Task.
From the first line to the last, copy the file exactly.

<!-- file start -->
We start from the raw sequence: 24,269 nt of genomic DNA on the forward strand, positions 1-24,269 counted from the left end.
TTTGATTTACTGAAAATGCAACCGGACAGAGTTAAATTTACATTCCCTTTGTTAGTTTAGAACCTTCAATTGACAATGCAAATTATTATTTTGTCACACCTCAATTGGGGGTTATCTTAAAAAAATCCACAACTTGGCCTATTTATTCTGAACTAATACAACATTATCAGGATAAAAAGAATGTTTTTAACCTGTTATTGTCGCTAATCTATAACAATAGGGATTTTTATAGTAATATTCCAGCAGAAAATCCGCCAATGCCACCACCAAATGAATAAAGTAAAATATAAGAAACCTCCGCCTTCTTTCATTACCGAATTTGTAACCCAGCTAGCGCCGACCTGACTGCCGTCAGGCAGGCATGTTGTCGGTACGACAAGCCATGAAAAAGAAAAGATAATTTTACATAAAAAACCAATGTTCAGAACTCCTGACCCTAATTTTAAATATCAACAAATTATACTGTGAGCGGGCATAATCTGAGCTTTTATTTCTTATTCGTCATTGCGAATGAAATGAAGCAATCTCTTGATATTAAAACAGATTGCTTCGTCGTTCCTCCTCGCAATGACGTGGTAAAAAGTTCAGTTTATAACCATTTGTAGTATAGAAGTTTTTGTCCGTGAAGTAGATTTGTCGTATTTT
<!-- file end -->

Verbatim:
We start from the raw sequence: 24,269 nt of genomic DNA on the forward strand, positions 1-24,269 counted from the left end.
TTTGATTTACTGAAAATGCAACCGGACAGAGTTAAATTTACATTCCCTTTGTTAGTTTAGAACCTTCAATTGACAATGCAAATTATTATTTTGTCACACCTCAATTGGGGGTTATCTTAAAAAAATCCACAACTTGGCCTATTTATTCTGAACTAATACAACATTATCAGGATAAAAAGAATGTTTTTAACCTGTTATTGTCGCTAATCTATAACAATAGGGATTTTTATAGTAATATTCCAGCAGAAAATCCGCCAATGCCACCACCAAATGAATAAAGTAAAATATAAGAAACCTCCGCCTTCTTTCATTACCGAATTTGTAACCCAGCTAGCGCCGACCTGACTGCCGTCAGGCAGGCATGTTGTCGGTACGACAAGCCATGAAAAAGAAAAGATAATTTTACATAAAAAACCAATGTTCAGAACTCCTGACCCTAATTTTAAATATCAACAAATTATACTGTGAGCGGGCATAATCTGAGCTTTTATTTCTTATTCGTCATTGCGAATGAAATGAAGCAATCTCTTGATATTAAAACAGATTGCTTCGTCGTTCCTCCTCGCAATGACGTGGTAAAAAGTTCAGTTTATAACCATTTGTAGTATAGAAGTTTTTGTCCGTGAAGTAGATTTGTCGTATTTT